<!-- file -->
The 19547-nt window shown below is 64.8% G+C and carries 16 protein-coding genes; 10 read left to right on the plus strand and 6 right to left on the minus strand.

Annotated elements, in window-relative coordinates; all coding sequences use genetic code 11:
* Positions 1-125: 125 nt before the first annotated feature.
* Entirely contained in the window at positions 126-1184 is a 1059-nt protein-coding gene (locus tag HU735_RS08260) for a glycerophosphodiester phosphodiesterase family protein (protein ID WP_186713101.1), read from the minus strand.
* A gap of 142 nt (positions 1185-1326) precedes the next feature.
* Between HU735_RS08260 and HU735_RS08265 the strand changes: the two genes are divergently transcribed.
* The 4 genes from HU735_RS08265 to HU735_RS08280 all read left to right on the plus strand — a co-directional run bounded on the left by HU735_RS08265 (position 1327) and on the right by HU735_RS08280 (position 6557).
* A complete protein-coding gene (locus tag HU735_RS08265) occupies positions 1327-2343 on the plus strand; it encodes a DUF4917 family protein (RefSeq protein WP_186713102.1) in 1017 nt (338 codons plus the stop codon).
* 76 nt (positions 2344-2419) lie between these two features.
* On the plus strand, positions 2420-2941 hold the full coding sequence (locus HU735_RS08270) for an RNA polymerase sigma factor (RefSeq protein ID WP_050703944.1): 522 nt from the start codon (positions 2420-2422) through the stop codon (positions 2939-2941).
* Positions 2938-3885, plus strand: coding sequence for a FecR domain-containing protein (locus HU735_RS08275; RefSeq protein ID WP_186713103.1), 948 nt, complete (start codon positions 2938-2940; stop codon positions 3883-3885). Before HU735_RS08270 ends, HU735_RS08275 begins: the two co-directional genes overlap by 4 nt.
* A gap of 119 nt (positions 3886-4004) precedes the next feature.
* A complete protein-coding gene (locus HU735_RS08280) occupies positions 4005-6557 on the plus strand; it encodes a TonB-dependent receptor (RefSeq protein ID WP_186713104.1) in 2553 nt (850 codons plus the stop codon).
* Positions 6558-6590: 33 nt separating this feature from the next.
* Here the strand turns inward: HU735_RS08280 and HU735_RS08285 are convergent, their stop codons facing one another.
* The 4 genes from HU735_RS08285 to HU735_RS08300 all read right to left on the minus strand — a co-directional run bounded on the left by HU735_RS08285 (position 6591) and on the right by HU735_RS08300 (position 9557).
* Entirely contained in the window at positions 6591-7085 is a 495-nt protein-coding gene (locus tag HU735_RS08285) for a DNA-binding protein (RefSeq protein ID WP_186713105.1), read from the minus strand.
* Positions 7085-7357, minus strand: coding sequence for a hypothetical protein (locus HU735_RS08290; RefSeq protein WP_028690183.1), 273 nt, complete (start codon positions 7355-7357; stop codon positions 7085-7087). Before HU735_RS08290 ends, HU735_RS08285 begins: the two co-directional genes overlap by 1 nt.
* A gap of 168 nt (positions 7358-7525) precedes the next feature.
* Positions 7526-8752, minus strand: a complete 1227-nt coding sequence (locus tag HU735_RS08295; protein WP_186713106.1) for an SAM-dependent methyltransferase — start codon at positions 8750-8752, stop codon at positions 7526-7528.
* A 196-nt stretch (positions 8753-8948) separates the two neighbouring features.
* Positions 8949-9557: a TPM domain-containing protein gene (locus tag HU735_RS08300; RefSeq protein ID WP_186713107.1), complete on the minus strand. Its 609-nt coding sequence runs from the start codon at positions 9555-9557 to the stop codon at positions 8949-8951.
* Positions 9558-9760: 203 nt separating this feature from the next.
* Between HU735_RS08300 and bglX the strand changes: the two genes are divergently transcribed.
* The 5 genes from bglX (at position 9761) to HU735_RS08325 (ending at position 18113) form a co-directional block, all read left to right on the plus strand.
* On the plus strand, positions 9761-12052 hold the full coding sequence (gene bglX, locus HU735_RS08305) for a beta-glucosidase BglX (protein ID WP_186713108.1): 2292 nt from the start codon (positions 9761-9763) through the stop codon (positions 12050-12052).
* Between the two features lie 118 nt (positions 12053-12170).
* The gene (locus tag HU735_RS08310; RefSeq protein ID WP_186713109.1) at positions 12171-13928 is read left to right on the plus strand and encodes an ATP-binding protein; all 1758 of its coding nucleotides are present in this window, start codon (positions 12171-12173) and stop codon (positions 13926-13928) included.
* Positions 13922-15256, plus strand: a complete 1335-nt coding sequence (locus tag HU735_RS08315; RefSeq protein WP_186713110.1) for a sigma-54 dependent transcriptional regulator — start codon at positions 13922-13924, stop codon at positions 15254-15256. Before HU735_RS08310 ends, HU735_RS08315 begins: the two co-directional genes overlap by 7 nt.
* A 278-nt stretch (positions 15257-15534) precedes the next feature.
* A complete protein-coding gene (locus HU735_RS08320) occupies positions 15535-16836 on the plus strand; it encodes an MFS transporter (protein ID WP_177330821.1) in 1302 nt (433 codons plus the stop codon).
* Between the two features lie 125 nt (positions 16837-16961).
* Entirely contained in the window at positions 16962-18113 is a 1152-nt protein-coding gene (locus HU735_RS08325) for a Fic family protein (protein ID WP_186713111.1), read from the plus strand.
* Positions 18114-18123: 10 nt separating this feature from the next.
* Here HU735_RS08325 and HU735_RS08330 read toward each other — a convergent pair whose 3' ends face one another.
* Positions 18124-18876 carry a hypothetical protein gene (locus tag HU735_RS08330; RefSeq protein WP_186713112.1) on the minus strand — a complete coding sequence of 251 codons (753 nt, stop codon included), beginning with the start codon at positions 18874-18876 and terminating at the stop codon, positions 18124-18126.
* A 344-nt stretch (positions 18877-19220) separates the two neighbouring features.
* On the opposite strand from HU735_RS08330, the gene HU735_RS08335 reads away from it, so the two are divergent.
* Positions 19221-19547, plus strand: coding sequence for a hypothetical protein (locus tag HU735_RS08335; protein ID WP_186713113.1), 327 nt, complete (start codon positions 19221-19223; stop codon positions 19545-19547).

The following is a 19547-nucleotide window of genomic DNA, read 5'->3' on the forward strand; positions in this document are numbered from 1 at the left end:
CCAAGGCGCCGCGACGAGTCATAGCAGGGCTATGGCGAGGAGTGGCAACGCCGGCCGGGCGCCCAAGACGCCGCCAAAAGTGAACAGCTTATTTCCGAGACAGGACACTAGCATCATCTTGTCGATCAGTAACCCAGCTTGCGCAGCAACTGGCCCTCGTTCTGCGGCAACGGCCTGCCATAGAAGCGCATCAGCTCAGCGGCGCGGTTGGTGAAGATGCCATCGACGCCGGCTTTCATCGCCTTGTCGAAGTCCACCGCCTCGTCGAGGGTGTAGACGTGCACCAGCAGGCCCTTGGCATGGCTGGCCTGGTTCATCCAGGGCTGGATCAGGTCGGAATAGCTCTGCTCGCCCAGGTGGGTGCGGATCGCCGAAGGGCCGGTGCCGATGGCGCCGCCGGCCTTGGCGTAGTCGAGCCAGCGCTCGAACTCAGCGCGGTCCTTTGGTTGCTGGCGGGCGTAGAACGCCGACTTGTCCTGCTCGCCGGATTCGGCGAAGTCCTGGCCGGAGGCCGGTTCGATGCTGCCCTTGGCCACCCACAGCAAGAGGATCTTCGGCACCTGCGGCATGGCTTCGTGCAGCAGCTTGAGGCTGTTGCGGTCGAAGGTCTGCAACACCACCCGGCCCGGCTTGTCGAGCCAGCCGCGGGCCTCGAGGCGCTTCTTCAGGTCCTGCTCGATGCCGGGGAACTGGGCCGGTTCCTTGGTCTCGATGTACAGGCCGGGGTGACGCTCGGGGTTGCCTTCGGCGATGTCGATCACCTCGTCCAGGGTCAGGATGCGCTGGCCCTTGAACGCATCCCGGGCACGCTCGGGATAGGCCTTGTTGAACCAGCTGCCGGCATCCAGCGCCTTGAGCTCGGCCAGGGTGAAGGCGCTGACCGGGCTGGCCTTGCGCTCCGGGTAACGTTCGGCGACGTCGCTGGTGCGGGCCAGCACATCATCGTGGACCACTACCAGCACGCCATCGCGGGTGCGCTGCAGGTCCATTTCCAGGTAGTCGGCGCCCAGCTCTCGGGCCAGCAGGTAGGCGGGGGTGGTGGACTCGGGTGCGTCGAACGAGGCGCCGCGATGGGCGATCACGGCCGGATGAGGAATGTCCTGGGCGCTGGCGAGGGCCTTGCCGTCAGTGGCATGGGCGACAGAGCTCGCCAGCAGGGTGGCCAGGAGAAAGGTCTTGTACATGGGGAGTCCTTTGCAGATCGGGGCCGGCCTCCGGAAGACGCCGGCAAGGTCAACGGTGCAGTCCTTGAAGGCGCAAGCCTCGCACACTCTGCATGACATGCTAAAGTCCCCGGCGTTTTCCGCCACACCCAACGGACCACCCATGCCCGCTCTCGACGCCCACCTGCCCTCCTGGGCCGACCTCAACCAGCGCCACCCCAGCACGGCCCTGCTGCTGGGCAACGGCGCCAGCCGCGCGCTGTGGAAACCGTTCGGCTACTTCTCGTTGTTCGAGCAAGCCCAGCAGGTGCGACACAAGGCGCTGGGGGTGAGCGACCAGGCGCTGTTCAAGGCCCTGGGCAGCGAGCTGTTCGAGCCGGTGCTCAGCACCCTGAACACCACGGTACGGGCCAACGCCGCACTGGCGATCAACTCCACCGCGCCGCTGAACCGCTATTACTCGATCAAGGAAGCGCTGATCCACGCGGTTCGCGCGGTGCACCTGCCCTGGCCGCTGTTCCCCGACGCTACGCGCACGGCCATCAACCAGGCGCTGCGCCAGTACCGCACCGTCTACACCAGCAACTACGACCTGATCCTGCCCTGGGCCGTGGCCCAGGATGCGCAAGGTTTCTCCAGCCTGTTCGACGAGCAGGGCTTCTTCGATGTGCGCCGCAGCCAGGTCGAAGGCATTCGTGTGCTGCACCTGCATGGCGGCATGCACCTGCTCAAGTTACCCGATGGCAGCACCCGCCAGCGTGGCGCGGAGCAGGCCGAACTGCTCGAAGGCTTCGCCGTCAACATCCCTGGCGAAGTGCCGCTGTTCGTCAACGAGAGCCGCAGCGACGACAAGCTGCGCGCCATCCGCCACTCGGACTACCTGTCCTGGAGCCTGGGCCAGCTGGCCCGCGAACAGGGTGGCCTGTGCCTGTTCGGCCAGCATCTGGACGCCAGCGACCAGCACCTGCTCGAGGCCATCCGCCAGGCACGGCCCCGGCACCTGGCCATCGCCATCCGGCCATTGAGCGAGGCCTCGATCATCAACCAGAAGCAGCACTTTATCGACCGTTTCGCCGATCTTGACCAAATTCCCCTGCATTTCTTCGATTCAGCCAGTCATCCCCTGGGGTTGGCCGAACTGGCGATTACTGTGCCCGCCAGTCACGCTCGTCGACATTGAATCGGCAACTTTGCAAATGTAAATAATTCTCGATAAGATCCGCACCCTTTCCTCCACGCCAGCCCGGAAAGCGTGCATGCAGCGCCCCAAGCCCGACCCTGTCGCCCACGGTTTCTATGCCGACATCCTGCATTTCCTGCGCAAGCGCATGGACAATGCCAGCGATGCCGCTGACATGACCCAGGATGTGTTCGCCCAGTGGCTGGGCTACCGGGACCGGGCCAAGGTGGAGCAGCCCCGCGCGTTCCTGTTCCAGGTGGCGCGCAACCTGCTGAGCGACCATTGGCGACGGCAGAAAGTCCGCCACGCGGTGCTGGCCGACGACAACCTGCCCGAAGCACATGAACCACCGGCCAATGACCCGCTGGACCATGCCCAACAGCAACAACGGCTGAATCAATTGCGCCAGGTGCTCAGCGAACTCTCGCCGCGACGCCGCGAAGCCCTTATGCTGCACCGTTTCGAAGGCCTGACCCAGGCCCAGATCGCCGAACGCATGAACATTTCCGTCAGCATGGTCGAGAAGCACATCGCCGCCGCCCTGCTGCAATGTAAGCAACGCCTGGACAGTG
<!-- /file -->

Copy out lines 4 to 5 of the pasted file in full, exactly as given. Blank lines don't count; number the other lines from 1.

* Entirely contained in the window at positions 126-1184 is a 1059-nt protein-coding gene (locus tag HU735_RS08260) for a glycerophosphodiester phosphodiesterase family protein (protein ID WP_186713101.1), read from the minus strand.
* A gap of 142 nt (positions 1185-1326) precedes the next feature.